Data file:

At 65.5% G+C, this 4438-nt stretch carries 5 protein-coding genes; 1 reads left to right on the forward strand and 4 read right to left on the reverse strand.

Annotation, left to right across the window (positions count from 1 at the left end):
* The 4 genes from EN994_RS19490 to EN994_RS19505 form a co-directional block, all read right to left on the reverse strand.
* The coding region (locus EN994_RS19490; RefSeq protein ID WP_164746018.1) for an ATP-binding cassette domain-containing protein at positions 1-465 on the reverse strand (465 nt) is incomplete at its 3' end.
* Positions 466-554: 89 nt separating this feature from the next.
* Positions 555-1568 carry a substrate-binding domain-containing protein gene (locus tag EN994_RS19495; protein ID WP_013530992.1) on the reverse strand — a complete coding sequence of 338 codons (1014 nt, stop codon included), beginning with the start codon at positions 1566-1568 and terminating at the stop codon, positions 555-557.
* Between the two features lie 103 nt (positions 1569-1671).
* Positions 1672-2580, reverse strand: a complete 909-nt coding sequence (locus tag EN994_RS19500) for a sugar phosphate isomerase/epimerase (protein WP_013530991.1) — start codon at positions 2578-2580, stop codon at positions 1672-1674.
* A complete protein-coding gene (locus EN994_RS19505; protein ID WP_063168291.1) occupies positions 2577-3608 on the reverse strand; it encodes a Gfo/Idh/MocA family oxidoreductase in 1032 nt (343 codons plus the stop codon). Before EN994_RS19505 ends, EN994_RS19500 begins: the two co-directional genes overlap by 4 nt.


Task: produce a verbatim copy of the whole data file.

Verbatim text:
At 65.5% G+C, this 4438-nt stretch carries 5 protein-coding genes; 1 reads left to right on the forward strand and 4 read right to left on the reverse strand.

Annotation, left to right across the window (positions count from 1 at the left end):
* The 4 genes from EN994_RS19490 to EN994_RS19505 form a co-directional block, all read right to left on the reverse strand.
* The coding region (locus EN994_RS19490; RefSeq protein ID WP_164746018.1) for an ATP-binding cassette domain-containing protein at positions 1-465 on the reverse strand (465 nt) is incomplete at its 3' end.
* Positions 466-554: 89 nt separating this feature from the next.
* Positions 555-1568 carry a substrate-binding domain-containing protein gene (locus tag EN994_RS19495; protein ID WP_013530992.1) on the reverse strand — a complete coding sequence of 338 codons (1014 nt, stop codon included), beginning with the start codon at positions 1566-1568 and terminating at the stop codon, positions 555-557.
* Between the two features lie 103 nt (positions 1569-1671).
* Positions 1672-2580, reverse strand: a complete 909-nt coding sequence (locus tag EN994_RS19500) for a sugar phosphate isomerase/epimerase (protein WP_013530991.1) — start codon at positions 2578-2580, stop codon at positions 1672-1674.
* A complete protein-coding gene (locus EN994_RS19505; protein ID WP_063168291.1) occupies positions 2577-3608 on the reverse strand; it encodes a Gfo/Idh/MocA family oxidoreductase in 1032 nt (343 codons plus the stop codon). Before EN994_RS19505 ends, EN994_RS19500 begins: the two co-directional genes overlap by 4 nt.